Somewhere I did something wrong. From the time they were toddlers, I tried to spend as much time as possible with them. Then, when I got the opportunity to introduce them to sports, I thought, ‘This is the best life.’ What became hard for me was accepting that my boys had in different interests. I think I tried my best to support my son’s magic card acts, which eventually got him into playing poker.

But disconnect from my son has become almost unbearable, and I feel a bit hopeless. Wanting to see both my sons happy and also not being okay with some of their decisions is difficult to express. All I am seeing now is a son who is smoking pot and not making any attempt to find a proper job or look into furthering his education. So needless to say that the conflicts in our home are increasing; my sons are no longer talking; I just don’t know what to do.

A part of me feels like I have failed as a father, and I do not handle failure very well. My sons are young adults and my wife and I are in our early fifties, so we can either endure this broken home for another 30 years or we can get some help. But where do we start?”

Often times, the trouble in families is built up from years and years of difficult behaviours, troubling thoughts, and increased conflict. With this amount of pressure on a family, it becomes even more difficult to find solutions to cope, mend broken relationships, and improve each other’s lives.

It is never too late to improve family!  The first step to getting help is reaching out. Contact us today and take that first step to helping your family.

* Tune into the next post as we provide information on family conflict and a few tools and strategies that help families cope better.

Sometimes being the ugly duckling is not just looking different from what is familiar. It also involves acting different, choosing different paths, and making choices that others may not agree with. This can create tension with the people close to us and it can be difficult to cope with and handle when we don’t have the right tools to deal with it. The next two posts will be reflections from a son and father’s point of view. The third post to follow will provide some information on family conflict and strategies and tools that families may apply to their relationships.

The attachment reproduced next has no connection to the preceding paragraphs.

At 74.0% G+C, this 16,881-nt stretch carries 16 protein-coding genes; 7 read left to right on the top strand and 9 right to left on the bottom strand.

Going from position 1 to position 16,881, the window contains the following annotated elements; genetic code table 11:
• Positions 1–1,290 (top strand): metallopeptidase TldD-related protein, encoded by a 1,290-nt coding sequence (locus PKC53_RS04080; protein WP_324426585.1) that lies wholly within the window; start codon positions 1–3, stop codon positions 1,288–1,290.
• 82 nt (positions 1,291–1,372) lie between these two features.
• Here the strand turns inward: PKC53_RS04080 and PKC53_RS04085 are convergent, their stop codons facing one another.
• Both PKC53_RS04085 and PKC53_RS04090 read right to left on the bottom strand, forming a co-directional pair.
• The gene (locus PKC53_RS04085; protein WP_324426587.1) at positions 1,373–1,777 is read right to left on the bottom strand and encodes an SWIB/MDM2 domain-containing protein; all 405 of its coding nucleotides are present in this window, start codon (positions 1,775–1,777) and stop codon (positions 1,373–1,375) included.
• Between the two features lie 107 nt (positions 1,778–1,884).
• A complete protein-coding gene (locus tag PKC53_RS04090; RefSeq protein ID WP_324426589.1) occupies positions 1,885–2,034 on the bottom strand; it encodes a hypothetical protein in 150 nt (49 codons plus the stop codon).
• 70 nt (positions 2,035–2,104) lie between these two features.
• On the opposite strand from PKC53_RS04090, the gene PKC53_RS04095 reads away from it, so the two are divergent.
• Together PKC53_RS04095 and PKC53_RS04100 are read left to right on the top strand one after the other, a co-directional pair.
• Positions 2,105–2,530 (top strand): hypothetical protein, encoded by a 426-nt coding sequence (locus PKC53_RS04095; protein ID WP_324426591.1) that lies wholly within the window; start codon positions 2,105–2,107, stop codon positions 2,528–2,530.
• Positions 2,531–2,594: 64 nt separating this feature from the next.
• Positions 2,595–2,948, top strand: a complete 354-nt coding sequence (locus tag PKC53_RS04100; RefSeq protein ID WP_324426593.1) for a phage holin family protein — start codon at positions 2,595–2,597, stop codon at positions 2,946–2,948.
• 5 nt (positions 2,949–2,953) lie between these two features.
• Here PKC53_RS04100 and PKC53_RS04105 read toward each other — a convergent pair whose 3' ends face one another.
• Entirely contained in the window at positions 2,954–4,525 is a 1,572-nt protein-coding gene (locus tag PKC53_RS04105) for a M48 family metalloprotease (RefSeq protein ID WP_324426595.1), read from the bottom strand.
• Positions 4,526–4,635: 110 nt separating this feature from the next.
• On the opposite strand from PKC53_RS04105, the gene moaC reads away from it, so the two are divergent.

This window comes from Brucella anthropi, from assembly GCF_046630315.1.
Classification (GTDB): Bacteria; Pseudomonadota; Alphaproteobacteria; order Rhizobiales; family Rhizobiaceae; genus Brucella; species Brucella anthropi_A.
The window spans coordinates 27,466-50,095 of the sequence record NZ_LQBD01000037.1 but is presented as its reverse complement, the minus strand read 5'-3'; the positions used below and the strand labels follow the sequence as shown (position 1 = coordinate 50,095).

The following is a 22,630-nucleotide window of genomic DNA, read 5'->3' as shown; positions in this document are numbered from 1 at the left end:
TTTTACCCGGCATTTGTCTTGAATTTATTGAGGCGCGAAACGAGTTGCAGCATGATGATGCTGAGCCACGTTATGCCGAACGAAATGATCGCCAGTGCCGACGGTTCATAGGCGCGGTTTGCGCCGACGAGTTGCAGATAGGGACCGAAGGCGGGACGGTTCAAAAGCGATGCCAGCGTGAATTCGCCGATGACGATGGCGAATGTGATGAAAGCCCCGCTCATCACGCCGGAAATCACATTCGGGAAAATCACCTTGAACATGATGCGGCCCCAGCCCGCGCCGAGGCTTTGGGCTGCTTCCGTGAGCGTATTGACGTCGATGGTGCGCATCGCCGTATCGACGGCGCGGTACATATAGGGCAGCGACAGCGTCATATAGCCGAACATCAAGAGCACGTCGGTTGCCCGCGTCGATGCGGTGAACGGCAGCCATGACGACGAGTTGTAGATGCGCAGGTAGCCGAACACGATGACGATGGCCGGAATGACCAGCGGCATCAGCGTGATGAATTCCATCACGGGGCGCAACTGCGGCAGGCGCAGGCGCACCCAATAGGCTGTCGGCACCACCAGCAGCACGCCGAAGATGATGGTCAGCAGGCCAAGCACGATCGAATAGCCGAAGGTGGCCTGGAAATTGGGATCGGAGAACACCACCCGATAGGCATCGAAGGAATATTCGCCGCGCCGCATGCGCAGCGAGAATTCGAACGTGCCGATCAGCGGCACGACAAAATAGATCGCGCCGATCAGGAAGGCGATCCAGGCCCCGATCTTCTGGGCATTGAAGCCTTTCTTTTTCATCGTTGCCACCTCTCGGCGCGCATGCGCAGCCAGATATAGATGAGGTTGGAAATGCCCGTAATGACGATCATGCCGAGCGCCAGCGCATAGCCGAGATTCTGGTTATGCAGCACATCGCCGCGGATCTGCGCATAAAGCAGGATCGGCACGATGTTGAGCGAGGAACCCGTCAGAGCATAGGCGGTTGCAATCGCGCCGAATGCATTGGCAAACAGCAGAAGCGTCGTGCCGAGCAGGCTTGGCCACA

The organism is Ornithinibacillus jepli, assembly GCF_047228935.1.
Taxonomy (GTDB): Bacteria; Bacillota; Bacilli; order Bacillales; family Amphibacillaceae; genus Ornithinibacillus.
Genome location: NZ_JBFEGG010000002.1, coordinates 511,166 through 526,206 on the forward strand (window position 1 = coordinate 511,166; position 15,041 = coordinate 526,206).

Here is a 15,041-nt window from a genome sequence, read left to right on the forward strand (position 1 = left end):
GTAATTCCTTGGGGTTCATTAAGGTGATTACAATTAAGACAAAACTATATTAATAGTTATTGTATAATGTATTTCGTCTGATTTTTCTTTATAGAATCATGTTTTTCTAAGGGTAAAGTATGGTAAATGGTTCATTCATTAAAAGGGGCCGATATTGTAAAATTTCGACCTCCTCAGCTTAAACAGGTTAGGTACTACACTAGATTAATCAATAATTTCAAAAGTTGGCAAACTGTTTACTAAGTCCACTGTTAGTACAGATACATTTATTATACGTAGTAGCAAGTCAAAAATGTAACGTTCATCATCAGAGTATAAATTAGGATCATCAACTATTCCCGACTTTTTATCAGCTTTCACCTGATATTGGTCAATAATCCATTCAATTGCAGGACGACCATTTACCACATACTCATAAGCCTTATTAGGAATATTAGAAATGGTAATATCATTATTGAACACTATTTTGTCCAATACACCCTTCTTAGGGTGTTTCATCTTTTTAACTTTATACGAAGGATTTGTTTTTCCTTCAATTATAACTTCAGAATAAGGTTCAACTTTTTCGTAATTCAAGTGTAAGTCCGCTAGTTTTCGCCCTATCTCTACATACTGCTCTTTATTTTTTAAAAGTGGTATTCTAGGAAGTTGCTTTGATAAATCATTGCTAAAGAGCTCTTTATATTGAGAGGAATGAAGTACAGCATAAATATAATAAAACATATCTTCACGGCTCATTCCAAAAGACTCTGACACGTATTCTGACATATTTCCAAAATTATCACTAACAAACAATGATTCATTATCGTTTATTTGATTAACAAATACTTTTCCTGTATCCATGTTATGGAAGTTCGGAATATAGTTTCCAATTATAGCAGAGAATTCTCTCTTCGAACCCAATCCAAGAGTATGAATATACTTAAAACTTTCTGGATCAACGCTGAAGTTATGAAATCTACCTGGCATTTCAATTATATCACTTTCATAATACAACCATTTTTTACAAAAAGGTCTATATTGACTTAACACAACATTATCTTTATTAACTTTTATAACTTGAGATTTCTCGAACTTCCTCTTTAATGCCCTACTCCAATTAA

“I began to feel like an outsider, partly because I would sleep in the day and play poker games at night until sunrise. Somewhere along graduating high school and poker games I felt like an outsider to my own family. Conflicts got more heated and became a daily routine. I felt like no one in my family understood me. I still feel like this, four years later…and I have nowhere to turn.”

Many teen and parents struggle to find common ground, to discuss tough subjects in a respectful and effective manner and to communicate in ways that build bridges rather than walls. When distance sets in it is quite common for teens to turn to hurtful behaviours to cope, begin failing at school and even resort to cutting, drug misuse and running.

Call us today for more information on how our Oshawa counsellors can help.

Tomorrow, in the post Am I a Bad Parent?, we hear dad’s point of view. It is hoped that these posts help families, who share similar challenges, not feel so alone and learn new strategies for positive growth.

Probably the single most challenging issue we face as humans, compared to other mammals, is the length of time it takes us to raise our young. Depending on the area of the globe you live in, this can range anywhere from sixteen to twenty years. In most families, ongoing support of various kinds is still being provided for years or decades afterward.

Rapid changes in the pre-teen and teen years challenge and push parents to acquire new information and develop new skills.  Teens are merely doing what comes naturally, changing socially, emotionally, physically, intellectually, ethically, spiritually and psychologically and stressing parents as part of this magnificent metamorphosis. Enjoying this stage of life can be hard, especially if we listen to all the negativity out there about teens.

Don’t buy into the negative story. Children and parents struggle as part of normal family growth and development. Keeping upbeat and positive about child rearing is a monumental task rarely done very well without help. There are many books… so change the age old negative phrase to say, they do come with a manual, in fact, many!”.  Further, mentors, coaches or counsellors are available who are equipped to teach new strategies and provide you with the tools necessary for raising confident, healthy and highly effective teens.

If you find you are struggling too much, are stressed and worried about your young person and unsure what to do then … contact us today !